Of the three ordinances announced by the government that create a legal framework for agricultural markets, the third restricts the powers of the designated mandis — Agricultural Produce Marketing Committees (APMCs).
Along with the amendments to the Essential Commodities Act and a new law on contract farming, the ordinance attempts to free the Indian farmer. It allows farmers to perform inter-state and intra-state transactions freely. It does not do away with APMCs; it gives farmers the ability to sell outside these mandis.
This ordinance is another milestone in the path of freeing up Indian farmers from the licence-permit raj.
What the ordinance allows
While the ordinance on contract farming allows farmers to enter into agreements to produce crops, the ordinance on APMCs governs the sale of crops produced by the farmer without the need for a prior contract. This covers the vast majority of crops grown in India.
Usually, when a farmer sows the crops, there is no fixed buyer. Only after the farmer harvests it does he go looking for a buyer.
The ordinance governs these transactions in three ways:
(i) It limits the operation of APMC laws by states to the market yards;
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(ii) It allows private parties to set up online trading platforms for trading in agricultural commodities; and
(iii) It sets up a dispute-resolution mechanism for buyers and farmers to be operated by a sub-divisional magistrate.
The principal feature of the ordinance is that it does away with the requirement for farmers to necessarily use APMCs. So far, while some states exempt farmers from using APMCs, they may still force the farmer to trade with only APMC-licenced traders and pay fees to the APMC.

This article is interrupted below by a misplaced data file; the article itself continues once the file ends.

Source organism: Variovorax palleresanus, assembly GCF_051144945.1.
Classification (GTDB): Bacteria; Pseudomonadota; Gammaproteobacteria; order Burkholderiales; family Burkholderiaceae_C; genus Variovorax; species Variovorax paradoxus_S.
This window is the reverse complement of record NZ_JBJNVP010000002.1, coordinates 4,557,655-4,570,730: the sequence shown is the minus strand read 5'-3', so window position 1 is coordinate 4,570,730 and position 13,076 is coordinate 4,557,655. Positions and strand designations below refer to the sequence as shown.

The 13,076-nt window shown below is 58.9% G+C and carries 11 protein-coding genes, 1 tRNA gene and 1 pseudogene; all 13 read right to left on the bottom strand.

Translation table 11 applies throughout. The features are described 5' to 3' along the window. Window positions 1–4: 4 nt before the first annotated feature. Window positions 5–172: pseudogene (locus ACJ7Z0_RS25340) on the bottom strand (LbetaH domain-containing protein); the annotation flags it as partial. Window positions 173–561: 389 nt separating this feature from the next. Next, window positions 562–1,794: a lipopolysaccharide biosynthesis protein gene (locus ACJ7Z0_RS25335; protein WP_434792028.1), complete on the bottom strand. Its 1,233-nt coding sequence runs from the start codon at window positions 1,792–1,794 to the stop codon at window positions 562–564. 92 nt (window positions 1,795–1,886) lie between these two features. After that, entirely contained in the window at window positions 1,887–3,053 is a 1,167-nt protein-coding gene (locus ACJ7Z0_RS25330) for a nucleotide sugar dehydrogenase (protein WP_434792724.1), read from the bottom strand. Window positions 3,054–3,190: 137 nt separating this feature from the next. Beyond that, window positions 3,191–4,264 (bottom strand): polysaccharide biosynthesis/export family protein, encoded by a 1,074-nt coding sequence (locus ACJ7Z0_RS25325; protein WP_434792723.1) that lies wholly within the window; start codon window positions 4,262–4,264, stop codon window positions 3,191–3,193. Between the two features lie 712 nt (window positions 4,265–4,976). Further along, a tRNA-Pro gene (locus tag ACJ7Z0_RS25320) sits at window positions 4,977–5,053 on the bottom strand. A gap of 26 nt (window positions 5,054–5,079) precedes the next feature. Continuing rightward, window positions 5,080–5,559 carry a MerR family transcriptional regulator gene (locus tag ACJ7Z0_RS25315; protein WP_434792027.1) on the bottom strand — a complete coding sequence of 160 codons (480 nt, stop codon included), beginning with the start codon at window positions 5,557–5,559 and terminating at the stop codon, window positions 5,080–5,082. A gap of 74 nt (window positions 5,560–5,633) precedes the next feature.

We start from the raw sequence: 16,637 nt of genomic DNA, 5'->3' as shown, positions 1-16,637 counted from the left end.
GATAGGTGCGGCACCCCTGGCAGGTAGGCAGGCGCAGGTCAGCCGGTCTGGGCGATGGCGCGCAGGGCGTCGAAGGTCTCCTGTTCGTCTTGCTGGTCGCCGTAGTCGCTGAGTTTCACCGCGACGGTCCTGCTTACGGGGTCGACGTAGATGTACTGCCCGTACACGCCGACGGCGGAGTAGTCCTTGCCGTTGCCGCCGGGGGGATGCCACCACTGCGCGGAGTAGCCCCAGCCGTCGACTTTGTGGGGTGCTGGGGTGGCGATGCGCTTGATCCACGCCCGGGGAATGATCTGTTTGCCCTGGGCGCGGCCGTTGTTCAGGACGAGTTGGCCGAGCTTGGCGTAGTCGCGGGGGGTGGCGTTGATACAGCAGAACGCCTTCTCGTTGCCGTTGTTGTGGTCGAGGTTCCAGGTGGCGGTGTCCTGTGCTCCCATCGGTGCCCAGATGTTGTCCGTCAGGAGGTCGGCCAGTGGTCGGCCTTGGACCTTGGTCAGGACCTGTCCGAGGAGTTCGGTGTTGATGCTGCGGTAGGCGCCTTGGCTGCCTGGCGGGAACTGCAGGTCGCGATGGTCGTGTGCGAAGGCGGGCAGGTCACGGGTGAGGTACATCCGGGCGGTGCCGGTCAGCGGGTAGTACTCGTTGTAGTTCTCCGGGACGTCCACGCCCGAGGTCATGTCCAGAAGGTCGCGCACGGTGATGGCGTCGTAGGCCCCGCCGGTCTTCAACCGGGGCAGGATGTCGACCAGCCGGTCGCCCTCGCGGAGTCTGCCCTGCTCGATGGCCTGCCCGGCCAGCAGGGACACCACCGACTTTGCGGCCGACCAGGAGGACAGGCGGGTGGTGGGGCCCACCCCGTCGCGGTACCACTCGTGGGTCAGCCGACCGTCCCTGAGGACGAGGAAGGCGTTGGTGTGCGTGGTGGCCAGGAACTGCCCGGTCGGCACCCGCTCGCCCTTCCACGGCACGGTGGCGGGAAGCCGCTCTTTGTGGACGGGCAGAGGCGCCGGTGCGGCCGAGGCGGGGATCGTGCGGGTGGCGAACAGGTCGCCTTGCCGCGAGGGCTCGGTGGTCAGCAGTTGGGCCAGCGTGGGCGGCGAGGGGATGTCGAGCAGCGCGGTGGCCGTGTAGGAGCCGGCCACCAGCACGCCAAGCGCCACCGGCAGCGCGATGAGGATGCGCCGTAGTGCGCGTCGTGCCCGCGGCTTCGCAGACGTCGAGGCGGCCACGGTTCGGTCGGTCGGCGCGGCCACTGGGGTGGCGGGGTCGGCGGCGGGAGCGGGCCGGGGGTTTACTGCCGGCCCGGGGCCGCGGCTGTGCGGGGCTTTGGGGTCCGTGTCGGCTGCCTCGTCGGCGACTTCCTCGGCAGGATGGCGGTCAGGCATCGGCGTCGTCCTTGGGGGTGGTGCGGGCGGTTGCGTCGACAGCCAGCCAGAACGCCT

The ordinance clarifies that when a transaction is done outside the physical limits of an APMC yard, there will be no licencing or fee requirements. Anyone will be able to buy directly from the farmer and not be required to pay any fees to the APMC.
The law also allows private entities to set up electronic trading platforms for farm produce, which can be inter- or intra-state. The central government may specify rules of operation, but there are no licencing requirements to set up markets.
Finally, it sets up a dispute resolution system for buyers and farmers. However, instead of using normal judicial systems, disputes are to be adjudged by executive magistrates in the district.
Impact on farmers
The law frees up farmers from the clutches of APMCs, which have (as we have argued before) become cartels of traders. The law will allow farmers to sell their produce directly to anyone they want. It will increase the competition between buyers and provide better prices to the farmers.
Without a legally mandated intermediary, direct sales to consumers (like restaurants) become possible for farmers. This can reduce the price that consumers pay for food.